In her debut novel, Sorell explores the complex fallout of a troubled mother-daughter relationship.
Elsie has long struggled with her emotionally distant mother, Rachel, a secretive and vain woman who often seemed to see her own daughter as competition. But when Rachel dies and Elsie begins sifting through the apartment she left behind, the 39-year-old is confronted by how much she didn’t know about her mother. From their early days in South Africa to Rachel’s relationship with a New Age cult in Paris, Elsie works to put together the pieces and gain a sense of who her mother was even as she continues to deal with the fallout her mother’s lack of care took on her. Sorell slowly reveals the extent to which the independent-minded Elsie has been shaped by her mother, complicating the book’s initial straightforward narrative. Although the pacing accelerates rapidly near the end and the book’s mystery struggles to deliver a rewarding payoff, most of the novel is a fascinating look at a unique and fractured parent-child relationship.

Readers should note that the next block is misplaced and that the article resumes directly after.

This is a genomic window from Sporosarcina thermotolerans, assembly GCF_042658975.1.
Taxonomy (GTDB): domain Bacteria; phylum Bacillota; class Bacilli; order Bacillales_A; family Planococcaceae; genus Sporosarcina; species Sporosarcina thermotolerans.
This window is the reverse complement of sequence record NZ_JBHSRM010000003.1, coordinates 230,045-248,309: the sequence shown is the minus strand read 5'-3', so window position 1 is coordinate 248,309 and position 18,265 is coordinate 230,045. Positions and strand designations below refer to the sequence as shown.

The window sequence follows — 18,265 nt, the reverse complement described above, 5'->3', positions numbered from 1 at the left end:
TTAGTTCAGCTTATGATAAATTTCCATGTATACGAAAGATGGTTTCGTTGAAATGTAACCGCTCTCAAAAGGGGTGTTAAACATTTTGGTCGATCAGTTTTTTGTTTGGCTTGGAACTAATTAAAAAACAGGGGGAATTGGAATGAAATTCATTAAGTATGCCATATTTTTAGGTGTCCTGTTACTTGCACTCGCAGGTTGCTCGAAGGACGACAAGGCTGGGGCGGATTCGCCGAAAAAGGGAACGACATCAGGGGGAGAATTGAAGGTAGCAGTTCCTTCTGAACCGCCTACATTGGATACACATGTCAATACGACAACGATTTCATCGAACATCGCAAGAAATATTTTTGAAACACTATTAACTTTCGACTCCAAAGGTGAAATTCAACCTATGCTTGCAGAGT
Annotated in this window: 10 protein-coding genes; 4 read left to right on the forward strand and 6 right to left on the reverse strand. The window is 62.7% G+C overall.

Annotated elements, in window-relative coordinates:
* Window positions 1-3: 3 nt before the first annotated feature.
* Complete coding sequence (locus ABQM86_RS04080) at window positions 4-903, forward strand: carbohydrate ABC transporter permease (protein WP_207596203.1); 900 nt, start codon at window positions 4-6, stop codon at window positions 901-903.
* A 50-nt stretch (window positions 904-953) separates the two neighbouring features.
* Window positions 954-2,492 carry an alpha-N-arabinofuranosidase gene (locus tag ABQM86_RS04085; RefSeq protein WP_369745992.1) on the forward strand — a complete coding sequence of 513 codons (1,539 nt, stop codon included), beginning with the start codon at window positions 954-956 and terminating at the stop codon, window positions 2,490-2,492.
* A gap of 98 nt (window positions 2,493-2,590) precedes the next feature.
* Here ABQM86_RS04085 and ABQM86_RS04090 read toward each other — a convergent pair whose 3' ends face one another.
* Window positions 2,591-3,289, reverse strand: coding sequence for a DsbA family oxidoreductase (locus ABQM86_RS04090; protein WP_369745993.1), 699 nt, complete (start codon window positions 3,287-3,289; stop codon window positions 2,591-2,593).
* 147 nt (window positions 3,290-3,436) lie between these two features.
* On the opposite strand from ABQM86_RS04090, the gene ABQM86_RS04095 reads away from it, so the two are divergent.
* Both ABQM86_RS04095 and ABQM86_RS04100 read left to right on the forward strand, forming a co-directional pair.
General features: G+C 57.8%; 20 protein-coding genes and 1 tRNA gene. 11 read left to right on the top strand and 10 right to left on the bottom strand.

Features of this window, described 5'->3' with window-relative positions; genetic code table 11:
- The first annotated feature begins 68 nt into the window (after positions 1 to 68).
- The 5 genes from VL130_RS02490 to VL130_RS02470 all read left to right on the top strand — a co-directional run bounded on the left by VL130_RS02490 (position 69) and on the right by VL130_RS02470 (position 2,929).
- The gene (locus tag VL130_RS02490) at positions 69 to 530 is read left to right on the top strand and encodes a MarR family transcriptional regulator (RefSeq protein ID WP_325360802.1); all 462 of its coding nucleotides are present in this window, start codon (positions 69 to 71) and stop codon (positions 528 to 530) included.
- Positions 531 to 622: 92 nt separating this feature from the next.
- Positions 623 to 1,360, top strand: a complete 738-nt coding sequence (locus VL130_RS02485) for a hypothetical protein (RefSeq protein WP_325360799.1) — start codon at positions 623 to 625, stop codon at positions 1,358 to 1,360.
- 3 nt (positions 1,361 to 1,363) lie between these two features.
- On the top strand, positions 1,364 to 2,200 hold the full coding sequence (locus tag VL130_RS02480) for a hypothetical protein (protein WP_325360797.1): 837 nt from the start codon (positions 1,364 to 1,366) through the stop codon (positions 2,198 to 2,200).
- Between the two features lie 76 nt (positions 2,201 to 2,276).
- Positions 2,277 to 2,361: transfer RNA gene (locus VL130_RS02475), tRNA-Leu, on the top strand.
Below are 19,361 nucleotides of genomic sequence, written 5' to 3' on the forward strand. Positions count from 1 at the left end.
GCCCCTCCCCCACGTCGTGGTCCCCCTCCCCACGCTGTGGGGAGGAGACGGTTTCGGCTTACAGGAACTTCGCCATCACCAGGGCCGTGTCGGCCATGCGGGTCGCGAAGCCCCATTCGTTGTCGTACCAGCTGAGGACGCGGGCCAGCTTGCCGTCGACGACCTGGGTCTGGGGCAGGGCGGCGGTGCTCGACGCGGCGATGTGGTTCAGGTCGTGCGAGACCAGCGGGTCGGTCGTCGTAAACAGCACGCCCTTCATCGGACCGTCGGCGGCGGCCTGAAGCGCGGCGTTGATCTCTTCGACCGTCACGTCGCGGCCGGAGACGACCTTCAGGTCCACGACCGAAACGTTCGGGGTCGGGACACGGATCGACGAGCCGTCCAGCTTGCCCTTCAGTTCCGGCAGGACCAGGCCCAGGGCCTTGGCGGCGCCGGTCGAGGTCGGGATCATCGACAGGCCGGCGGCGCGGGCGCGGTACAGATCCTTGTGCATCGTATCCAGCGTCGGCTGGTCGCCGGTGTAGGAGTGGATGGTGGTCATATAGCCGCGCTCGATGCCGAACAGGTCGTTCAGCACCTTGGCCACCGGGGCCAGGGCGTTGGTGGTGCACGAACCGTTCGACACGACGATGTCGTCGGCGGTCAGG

An engaging and tense (though uneven) exploration of the scars our childhoods can leave behind.